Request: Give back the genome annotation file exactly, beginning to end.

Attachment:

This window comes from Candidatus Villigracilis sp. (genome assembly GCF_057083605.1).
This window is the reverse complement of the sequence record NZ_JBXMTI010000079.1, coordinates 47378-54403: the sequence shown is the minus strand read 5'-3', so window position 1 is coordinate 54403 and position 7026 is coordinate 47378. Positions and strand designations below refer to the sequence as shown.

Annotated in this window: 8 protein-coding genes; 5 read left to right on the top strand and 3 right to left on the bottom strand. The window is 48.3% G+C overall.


This window comes from Candidatus Villigracilis sp. (genome assembly GCF_057083605.1).
This window is the reverse complement of the sequence record NZ_JBXMTI010000079.1, coordinates 47378-54403: the sequence shown is the minus strand read 5'-3', so window position 1 is coordinate 54403 and position 7026 is coordinate 47378. Positions and strand designations below refer to the sequence as shown.

Annotated in this window: 8 protein-coding genes; 5 read left to right on the top strand and 3 right to left on the bottom strand. The window is 48.3% G+C overall.